The Board considered a report of the Strategic Director, Communities which presented the draft Safer Halton Partnership Drug Strategy 2014-2018 and accompanying evidence document.
The Board was advised that the National Drug Strategy 2010 had changed the focus of drug service delivery from maintenance of individual’s dependent misusing drugs to enabling and promoting recovery. The Substance Misuse Service was a partnership approach to improve the outcomes for individuals and families affected by drug misuse problems as well as reducing the impact of drug related crime and anti-social behaviour for the communities of Halton.
The Board was further advised that the draft Strategy, set out in Appendix A to the report was designed to be a short document that focused on the strategic objectives and priorities linking to a drugs service action plan that would become the focus of the Substance Misuse task group with quarterly themed updates to the Safer Halton Partnership Board and annual amendments and updates. It was reported that the strategy was supported by an evidence paper, set out in Appendix B to the report which outlined the context in which the strategy had been developed including national and local context and supporting data and information on the issues of drug misuse within Halton.
The Board noted that the strategy had been developed during significant period of change and the vision, objectives and priorities for the Drug Strategy.
The following comments arose from the discussion:-
· Concern was raised that 138 children between 15 and 20 years of age had attended hospital with drug related issues and clarity was sought on whether work was taking place in schools to address this problem. In response, it was reported that part of the strategy would be to increase resources in schools. Work was also taking place with Cheshire Police and other agencies to deliver a programme for teachers to help address this issue;
· Concern was raised that for years numerous strategies and significant funding had been found to address the drug problem but they had not been successful. It was suggested that a different approach was required as drugs were readily available and the Police were doing all that they could to stop illegal drugs, but were not in a position to solve the issue. In addition, concern was raised at the issue of legal highs, which were being sold in shops and online but were not suitable for human consumption. In response, it was reported that the legalisation of drugs was not necessarily the answer as individuals would always find a way of undermining it. However, it was reported that this issue was being considered nationally and consideration was being given to a legal crack house, where individuals could obtain clean needles etc, which would significantly reduce disease. In respect of legal highs, it was reported that Trading Standards nationally were looking at the issue;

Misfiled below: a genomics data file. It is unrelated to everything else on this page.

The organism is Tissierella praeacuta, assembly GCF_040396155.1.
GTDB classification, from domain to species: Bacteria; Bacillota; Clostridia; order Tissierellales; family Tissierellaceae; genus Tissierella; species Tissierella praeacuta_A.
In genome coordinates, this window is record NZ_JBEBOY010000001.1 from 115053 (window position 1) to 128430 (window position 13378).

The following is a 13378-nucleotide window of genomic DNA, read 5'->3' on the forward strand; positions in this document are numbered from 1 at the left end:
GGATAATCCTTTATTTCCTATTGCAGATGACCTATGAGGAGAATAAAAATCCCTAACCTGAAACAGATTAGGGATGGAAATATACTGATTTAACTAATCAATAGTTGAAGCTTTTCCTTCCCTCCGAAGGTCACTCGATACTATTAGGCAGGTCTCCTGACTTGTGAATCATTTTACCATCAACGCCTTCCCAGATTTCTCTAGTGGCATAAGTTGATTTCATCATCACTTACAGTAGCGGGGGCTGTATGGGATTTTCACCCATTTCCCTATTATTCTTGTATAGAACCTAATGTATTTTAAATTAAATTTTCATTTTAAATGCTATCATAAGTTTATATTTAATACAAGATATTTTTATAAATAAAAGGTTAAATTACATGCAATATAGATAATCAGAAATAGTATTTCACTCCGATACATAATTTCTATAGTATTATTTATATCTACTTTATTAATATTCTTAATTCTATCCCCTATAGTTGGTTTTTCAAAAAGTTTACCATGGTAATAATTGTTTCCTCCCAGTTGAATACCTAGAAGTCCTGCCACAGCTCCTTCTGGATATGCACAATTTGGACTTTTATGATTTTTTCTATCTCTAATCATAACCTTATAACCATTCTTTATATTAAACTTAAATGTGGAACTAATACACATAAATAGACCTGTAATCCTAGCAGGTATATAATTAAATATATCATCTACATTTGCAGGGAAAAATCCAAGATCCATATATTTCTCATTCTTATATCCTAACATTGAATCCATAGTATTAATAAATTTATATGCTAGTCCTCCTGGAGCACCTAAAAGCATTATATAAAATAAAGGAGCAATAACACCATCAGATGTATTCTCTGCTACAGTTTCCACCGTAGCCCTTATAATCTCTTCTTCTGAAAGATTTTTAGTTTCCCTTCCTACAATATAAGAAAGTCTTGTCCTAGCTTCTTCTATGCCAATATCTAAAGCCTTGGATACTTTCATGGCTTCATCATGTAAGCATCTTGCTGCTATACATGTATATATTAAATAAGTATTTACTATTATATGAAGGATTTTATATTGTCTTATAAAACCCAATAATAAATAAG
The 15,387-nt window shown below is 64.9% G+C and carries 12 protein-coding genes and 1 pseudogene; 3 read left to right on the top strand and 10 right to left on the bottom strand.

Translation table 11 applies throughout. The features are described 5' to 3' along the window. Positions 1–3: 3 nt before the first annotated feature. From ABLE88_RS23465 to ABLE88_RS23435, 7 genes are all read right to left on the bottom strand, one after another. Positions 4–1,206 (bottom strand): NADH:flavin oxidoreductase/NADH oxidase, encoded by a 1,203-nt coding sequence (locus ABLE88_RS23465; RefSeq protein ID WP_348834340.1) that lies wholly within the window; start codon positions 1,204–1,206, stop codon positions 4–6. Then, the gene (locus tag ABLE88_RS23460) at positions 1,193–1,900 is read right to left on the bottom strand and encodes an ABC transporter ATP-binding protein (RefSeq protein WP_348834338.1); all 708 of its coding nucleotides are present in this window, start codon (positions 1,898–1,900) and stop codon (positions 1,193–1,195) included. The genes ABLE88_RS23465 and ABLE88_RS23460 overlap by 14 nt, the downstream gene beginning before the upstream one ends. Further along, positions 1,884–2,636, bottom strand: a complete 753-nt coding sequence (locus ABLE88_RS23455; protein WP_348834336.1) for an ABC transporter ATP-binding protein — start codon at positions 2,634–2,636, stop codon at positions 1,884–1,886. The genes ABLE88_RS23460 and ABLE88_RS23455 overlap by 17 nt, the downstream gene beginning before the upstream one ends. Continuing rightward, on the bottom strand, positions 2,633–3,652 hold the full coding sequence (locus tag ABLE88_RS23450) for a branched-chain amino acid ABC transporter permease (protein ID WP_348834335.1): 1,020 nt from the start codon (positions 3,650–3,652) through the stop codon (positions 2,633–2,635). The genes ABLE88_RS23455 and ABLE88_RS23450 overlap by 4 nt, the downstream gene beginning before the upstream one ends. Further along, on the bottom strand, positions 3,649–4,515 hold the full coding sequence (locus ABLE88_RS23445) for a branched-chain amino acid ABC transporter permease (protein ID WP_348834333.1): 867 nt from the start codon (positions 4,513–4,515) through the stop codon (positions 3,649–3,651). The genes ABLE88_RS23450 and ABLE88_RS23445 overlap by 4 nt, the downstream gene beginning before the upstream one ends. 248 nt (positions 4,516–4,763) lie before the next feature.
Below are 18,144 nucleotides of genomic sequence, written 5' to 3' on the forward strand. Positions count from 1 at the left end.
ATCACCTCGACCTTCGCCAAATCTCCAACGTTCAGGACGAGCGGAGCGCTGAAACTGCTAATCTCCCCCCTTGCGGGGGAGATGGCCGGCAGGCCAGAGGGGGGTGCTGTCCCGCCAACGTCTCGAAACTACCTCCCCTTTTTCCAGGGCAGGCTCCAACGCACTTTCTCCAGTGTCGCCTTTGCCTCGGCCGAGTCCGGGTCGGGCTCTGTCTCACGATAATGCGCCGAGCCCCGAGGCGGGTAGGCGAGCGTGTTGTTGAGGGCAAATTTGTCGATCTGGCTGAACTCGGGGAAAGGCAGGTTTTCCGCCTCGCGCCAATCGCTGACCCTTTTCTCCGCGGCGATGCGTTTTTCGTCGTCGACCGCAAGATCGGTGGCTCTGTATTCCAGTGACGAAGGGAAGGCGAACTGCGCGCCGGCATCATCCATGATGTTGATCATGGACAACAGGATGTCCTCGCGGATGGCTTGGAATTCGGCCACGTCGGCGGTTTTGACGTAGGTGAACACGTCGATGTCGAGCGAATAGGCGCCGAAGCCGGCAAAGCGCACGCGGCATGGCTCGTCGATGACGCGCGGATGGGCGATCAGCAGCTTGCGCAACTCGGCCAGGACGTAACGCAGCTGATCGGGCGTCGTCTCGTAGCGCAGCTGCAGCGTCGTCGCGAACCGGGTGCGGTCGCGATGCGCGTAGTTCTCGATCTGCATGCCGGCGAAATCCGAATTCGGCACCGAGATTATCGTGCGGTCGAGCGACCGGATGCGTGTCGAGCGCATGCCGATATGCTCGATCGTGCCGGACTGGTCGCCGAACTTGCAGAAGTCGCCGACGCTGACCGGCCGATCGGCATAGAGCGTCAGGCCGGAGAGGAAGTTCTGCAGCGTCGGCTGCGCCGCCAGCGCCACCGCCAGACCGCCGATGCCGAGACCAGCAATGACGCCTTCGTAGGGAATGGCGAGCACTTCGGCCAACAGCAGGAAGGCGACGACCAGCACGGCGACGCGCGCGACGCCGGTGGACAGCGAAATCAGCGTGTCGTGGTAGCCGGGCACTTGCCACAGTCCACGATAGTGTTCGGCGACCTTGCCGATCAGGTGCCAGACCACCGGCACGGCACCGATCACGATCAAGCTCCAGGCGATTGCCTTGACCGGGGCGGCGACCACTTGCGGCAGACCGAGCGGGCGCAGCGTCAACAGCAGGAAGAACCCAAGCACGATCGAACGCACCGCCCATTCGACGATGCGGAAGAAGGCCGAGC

· It was noted that the impact of the strategy would be monitored regularly and the budget annually reviewed to ensure that long term drug abuse was reduced;
· It was suggested that it would be beneficial to help people with drug abuse rather than them processing them through the criminal justice system. In response, it was reported that work was taking place on how people were sanctioned. In Runcorn Custody Suite, a pilot was being undertaken on deferring appropriate people into a drug programme rather than processing them through the criminal justice system;
· It was noted that the Mental Health Scrutiny Topic Group had visited Ashley House as part of their review and had met people who had experienced drug abuse and were willing to help other people; and
· It was noted that consideration was being given to opening a ‘Dry House’ in the future so individuals could socialise without having an alcoholic drink. It was also noted that a visit had been undertaken to the Dry House in Liverpool to see how it operated etc.
RESOLVED: That the report and comments raised be noted.